Back From The Brink
Before this matchweek, the teams in the bottom five had won only two of 26 games since the restart but the looming effect of “oh-actually-relegation-is-staring-us-in-the-face” seems to have jolted at least 80% of them out of the slump. Watford and West Ham started early on Saturday by beating Newcastle and Norwich and then Bournemouth and Aston Villa continued the trend, defeating Leicester and Crystal Palace respectively. Bournemouth have been stuck in a nightmare of their own imagination for what feels like months now, so it was apt that there were only 101 seconds between Junior Stanislas’s equaliser from the penalty spot and the rarest sight you can see on the southern coast of England. No, not a loose alligator but a Dominic Solanke goal. Before the Leicester match Solanke had played 1,741 minutes for the club in the Premier League, had taken 36 shots but only seen six of them go on target, and none of them end in the back of the net. Finally, against a reeling Leicester, he scores and then goes and does it again with his very next effort. Two out of two, 4-1 for Bournemouth and with it a faint glimmer of hope. Like Michael Corleone, Watford & West Ham thought they were out, but now they’ve been pulled back in.
Come Back Later
The problem with most derby fixtures is the sense of occasion often ends up ruining the actual match. The Everton v Liverpool game just after the resumption of the Premier League being a case in point. Possibly the only local fixture you can truly rely on in the top-flight (that is until Birmingham and Aston Villa are reunited) is the north London derby. Tottenham’s 2-1 win against Arsenal on Sunday was the 10th time in that fixture’s Premier League history that the team going 1-0 up ended up losing the match. No other derby game can compare with that. Tottenham fans should also remember that their team benefited on this occasion, and that other clubs, yes even Arsenal themselves, can be “Spursy”.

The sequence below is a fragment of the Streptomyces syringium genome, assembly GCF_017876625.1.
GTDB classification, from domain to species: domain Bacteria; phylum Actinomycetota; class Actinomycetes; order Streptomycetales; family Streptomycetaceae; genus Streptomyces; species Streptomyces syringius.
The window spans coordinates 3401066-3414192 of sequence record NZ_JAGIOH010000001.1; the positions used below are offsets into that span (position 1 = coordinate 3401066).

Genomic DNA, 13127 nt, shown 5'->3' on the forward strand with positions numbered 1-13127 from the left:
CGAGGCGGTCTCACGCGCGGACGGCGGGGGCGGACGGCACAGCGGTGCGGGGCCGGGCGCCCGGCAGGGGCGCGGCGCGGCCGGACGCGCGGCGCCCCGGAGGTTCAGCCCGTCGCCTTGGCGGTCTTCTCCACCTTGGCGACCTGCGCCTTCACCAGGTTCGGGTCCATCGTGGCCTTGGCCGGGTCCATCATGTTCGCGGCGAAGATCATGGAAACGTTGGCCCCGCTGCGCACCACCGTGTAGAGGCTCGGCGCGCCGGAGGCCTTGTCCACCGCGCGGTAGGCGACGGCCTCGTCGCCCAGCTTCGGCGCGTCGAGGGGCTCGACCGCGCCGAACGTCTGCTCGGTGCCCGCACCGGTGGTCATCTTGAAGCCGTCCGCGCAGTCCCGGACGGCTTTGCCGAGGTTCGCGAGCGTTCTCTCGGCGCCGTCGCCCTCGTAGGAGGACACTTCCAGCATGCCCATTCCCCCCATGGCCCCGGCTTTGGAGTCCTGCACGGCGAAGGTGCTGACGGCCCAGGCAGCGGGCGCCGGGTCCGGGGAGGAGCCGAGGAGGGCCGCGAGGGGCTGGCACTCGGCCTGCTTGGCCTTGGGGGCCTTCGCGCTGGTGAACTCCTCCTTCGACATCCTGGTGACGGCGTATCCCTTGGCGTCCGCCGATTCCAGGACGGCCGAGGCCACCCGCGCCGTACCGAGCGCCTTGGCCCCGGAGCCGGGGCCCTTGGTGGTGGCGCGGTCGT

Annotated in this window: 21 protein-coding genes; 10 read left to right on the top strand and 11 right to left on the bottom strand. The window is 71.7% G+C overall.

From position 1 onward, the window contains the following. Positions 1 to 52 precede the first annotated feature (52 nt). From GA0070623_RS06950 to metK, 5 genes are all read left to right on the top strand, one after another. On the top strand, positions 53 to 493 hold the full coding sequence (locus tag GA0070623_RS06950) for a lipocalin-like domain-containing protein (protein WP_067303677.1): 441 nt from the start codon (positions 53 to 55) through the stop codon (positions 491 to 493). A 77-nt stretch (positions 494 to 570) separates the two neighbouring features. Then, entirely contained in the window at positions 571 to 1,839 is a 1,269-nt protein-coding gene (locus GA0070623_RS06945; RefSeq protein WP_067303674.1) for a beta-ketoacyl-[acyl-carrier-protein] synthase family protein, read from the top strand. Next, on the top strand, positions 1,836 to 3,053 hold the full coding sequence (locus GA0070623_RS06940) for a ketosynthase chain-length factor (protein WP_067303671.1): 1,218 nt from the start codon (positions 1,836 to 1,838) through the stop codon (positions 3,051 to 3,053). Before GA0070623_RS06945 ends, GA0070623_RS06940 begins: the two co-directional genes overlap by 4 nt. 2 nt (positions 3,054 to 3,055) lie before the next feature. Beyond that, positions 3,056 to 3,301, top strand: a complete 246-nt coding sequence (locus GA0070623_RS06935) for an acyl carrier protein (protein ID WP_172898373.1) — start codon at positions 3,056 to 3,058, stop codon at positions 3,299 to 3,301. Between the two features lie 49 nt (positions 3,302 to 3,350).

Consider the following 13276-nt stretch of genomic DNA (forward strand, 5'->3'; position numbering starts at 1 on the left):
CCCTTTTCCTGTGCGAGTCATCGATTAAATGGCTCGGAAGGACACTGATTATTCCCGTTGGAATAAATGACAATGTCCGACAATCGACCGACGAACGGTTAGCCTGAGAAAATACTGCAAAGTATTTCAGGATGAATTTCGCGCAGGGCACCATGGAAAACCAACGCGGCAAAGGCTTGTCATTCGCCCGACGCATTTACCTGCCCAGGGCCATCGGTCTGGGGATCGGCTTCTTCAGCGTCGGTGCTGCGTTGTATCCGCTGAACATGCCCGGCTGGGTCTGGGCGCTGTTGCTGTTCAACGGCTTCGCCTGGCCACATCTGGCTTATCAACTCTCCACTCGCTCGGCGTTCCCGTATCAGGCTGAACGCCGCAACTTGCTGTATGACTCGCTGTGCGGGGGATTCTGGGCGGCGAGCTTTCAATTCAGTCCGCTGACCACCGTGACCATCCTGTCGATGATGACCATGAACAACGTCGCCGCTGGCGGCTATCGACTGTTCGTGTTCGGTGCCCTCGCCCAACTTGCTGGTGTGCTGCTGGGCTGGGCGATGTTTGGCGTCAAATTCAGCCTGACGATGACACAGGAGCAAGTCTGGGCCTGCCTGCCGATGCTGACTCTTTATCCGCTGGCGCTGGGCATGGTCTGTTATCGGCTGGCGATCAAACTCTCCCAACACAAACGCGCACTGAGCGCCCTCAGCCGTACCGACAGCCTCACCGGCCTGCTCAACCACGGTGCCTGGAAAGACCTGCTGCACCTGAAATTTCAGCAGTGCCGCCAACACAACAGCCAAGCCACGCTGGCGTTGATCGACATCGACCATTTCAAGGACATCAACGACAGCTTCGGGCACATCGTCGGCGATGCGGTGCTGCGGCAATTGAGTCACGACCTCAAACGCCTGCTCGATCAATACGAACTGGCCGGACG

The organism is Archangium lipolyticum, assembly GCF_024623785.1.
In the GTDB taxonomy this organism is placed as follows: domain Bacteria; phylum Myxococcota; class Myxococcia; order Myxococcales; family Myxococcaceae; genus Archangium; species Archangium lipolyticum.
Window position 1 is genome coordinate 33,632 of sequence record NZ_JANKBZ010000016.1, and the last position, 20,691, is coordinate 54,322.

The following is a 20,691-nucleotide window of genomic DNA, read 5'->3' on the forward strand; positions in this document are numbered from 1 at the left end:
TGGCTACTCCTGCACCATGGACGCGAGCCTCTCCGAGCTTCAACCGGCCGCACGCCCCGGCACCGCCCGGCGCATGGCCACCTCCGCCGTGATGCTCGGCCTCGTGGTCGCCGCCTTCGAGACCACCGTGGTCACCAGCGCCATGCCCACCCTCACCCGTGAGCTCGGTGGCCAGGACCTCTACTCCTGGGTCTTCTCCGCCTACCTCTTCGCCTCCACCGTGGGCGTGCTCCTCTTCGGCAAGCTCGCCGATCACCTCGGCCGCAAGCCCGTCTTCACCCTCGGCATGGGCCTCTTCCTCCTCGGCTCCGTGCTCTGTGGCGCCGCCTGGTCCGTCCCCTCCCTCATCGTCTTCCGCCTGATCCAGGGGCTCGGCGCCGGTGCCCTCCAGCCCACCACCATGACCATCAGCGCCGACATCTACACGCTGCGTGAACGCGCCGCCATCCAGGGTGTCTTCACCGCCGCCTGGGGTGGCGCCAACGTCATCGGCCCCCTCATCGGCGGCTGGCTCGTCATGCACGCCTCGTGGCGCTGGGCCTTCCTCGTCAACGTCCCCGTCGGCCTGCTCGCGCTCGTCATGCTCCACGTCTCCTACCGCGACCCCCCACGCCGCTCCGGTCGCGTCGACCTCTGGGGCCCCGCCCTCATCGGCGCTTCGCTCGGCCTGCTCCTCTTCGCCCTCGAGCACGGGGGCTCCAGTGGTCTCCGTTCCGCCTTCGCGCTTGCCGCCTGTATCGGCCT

It’s no secret that Ole Gunnar Solskjaer tries to channel and emulate Alex Ferguson as much as he can, and in Manchester United’s potentially costly 2-2 draw with Southampton on Monday night he did something that hadn’t been done by the club since 1993: namely picking the same starting XI for five Premier League games in a row. Given the final score you might think that some rotation would have been in order but football remains an unpredictable beast, almost as unpredictable as line-ups themselves are in folk memory. Some will recall that David Moyes named a completely unique XI in every Manchester United match he took charge of, while others may remember that possibly the most classic of United XIs in the modern era (Schmeichel, G Neville, Irwin, Stam, Johnsen, Keane, Scholes, Beckham, Giggs, Yorke & Cole) only ever started one Premier League match together, a win at Coventry back in February 1999.
Monday night also saw Wycombe overcome Oxford in the League One playoff final to reach the second tier of English football for the first time in the club’s 133-year history. Famously, the team’s style of play is fairly rudimentary, as highlighted by Sky, using Stats Perform sequences data, before the game.
But here’s the thing, there’s no right way to play football and there’s no right way to guarantee positive results. In Wycombe’s three playoff games they completed a total of 272 passes but scored eight goals. Compare that, as we did on The Analyst earlier this week, with Spain at the 2010 World Cup, who completed 3796 passes but still only scored eight goals. Both teams won the title they were aiming for: success is an outcome, not an artform.
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